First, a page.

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SQL Server, present and future

SQL Server, present and future

Microsoft is set to unveil the latest iteration of its relational database SQL Server version 7.0 at the Comdex/Fall show in Las Vegas this week.

The release marks an attempt by the software giant to make relational database technology more accessible, and hence, attractive to a broader range of end users.

In addition to offering much more complete data warehousing capabilities, SQL Server 7.0 also represents improvements in the database's ability to run high-end applications, to enable electronic-commerce and to facilitate mobile computing, Microsoft said.

IDG's Clare Haney talked to Doug Leland, Microsoft's group product manager for SQL Server, on a variety of topics related to the upcoming launch and the database market in general. The topics included the feasibility of using Java in future versions of SQL Server, as well as some clarification of Microsoft's chairman and chief executive officer Bill Gates' recent remarks on integrating facets of the database with the Windows operating system.

IDG: Do you have any plans to use Java in SQL Server?

Leland: We love Java. Java is a great language and we support Java development. Developers can use Java, C++ etc to build components that run with Microsoft Transaction Server (MTS) and can be very easily taken to SQL Server on the back end.

In terms of bringing Java programming into the database engine, we have a different strategy to Oracle going forward in a future release of SQL Server. The challenge is that there's a limited number of programmers out there who understand how to develop using Oracle's PL (programming language)-SQL or Microsoft's Transact-SQL. We want to allow existing programmers to build server logic.

Applications moving forward are not fixed on a single programming language, so we must have a more language-independent approach.

Developers want to build in the language they're familiar with. Today, we offer full support for building applications in the middle tier. In a future version of SQL Server, we'll allow for migration of components to the database tier.

What is Microsoft offering or planning to offer in the way of migration schemes to SQL Server from rival relational databases?

We've launched a number of programs over the past 24 months. For instance, we ran a Sybase migration program in 32 cities around the world. It was quite successful. With the shared heritage we had - as companies of the core Sybase installed base of SQL Server 4.9 and System 10 - a lot of customers didn't migrate to System 11. The migration between Sybase and Microsoft's respective SQL Server databases was really easy. [Microsoft and Sybase originally worked together to develop SQL Server, then the joint-development relationship ended, and both companies developed their own database, with Sybase renaming its offering Adaptive Server.] We had some really significant wins with customers and ISVs [independent software vendors] who were based on Sybase. You will see us over the next three to four weeks launching migration programs covering a wide breadth of database vendors.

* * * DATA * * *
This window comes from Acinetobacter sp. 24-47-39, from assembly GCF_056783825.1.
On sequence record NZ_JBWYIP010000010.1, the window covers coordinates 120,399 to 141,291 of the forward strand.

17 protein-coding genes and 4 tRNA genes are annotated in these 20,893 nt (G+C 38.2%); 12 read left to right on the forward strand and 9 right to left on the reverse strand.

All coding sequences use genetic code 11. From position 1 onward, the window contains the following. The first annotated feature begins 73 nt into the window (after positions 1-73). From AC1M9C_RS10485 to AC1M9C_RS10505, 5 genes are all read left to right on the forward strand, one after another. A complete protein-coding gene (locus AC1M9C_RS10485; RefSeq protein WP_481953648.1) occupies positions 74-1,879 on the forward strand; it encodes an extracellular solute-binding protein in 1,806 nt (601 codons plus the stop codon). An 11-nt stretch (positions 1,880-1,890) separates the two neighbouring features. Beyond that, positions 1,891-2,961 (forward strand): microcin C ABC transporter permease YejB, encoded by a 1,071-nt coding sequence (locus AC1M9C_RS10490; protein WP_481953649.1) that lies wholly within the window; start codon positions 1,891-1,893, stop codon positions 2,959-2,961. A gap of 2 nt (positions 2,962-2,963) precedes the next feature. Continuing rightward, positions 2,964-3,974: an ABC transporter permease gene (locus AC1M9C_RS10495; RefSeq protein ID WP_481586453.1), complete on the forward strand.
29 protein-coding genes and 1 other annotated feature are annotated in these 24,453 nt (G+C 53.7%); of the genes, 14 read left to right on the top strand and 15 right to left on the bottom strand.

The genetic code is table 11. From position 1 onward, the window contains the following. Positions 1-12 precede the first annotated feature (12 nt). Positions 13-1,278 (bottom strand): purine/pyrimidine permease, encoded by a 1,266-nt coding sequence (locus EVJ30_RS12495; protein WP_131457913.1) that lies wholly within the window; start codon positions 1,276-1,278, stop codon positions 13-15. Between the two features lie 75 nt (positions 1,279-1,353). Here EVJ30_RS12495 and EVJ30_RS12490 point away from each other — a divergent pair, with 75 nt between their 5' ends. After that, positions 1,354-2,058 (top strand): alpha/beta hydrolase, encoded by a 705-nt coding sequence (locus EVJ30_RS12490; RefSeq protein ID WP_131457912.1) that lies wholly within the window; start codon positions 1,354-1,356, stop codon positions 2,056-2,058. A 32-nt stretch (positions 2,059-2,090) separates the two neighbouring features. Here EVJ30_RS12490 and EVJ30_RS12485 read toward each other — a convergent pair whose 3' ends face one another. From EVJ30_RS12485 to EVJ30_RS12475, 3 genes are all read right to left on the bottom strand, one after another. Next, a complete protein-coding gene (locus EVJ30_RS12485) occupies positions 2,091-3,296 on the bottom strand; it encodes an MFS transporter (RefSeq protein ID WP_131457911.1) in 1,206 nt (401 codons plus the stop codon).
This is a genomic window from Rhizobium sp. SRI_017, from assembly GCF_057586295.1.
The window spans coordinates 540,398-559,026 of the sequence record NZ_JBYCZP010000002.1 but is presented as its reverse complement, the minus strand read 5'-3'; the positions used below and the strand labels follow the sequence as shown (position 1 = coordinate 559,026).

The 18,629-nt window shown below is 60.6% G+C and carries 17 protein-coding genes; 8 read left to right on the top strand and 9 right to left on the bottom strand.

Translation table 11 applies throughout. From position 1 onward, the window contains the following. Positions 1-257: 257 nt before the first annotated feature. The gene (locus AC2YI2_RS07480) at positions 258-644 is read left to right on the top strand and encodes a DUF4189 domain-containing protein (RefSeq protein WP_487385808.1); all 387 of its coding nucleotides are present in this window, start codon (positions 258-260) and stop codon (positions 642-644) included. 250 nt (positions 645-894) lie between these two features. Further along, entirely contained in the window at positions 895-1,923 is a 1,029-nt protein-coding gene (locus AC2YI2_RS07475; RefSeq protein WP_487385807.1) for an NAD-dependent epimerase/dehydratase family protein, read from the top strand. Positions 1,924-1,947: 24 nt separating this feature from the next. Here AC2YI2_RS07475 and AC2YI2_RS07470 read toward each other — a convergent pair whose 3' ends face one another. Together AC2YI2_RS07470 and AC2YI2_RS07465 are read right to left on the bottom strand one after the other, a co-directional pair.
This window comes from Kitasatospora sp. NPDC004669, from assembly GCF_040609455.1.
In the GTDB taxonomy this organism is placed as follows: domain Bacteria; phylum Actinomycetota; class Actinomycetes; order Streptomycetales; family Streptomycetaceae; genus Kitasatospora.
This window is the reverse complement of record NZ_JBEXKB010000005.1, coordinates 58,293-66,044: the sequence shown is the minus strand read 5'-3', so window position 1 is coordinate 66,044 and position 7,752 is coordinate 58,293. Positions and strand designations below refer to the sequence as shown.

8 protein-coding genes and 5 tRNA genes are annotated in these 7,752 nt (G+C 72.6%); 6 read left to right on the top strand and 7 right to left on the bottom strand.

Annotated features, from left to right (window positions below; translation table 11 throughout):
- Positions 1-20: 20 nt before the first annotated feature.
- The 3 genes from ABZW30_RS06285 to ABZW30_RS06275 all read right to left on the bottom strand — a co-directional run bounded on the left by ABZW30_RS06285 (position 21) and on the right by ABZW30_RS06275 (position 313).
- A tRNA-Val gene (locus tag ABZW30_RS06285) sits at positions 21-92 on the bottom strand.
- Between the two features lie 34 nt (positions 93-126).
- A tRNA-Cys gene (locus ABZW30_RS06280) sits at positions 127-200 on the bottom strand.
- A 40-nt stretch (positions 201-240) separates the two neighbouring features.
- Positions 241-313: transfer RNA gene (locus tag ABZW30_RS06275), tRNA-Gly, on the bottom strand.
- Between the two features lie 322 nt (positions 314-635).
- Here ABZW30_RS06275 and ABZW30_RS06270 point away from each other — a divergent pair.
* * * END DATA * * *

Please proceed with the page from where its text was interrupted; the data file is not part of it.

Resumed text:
Why launch SQL Server 7.0 at Comdex? Is it a signal that the show is expanding beyond its PC roots to become a more enterprise-computing event, or is it indicative of the melding between the desktop and enterprise worlds?

The show demographics have been changing over the last two to three years. Comdex is becoming a really popular show for IT and business-decision managers to attend to collect information. A lot of traditional database shows are not as popular as they have been in the past, and in the US they have downsized pretty dramatically. Comdex is the right platform or vehicle to deliver the SQL Server message. It's an end-user empowerment message. We're helping the common man to get access to the data stored in relational database management systems.

What about Gates' recently reported comments suggesting that in the future Microsoft may embed database functions in the Windows operating system, and that the SQL Server could one day become the dominant file system for Microsoft software?

What Bill was really calling for was for the file system to have better storage for structural data and much improved retrieval of data - functions that traditional databases do very well. He was not saying embed SQL Server in the operating system, but that there's a need for some technology to exist in the OS to enable better query and retrieval.

Do you feel that the industry debate over the merits of object/relational versus pure object-oriented database technology has already been decided?

The marketplace has kind of answered that question. Informix pretty much hung its hat on and bet its business on object/relational technology. There was a clear response from the market that the technology was not interesting at that time. Philosophically, maybe the technology was too early and maybe it wasn't done well enough - the tools were not there to support object/relational databases.

The market stood up and signalled that the technology was not ready for prime time. You just have to look at the number of sales for pure object-oriented databases - it's incredibly niche - and the debacle that was Informix.


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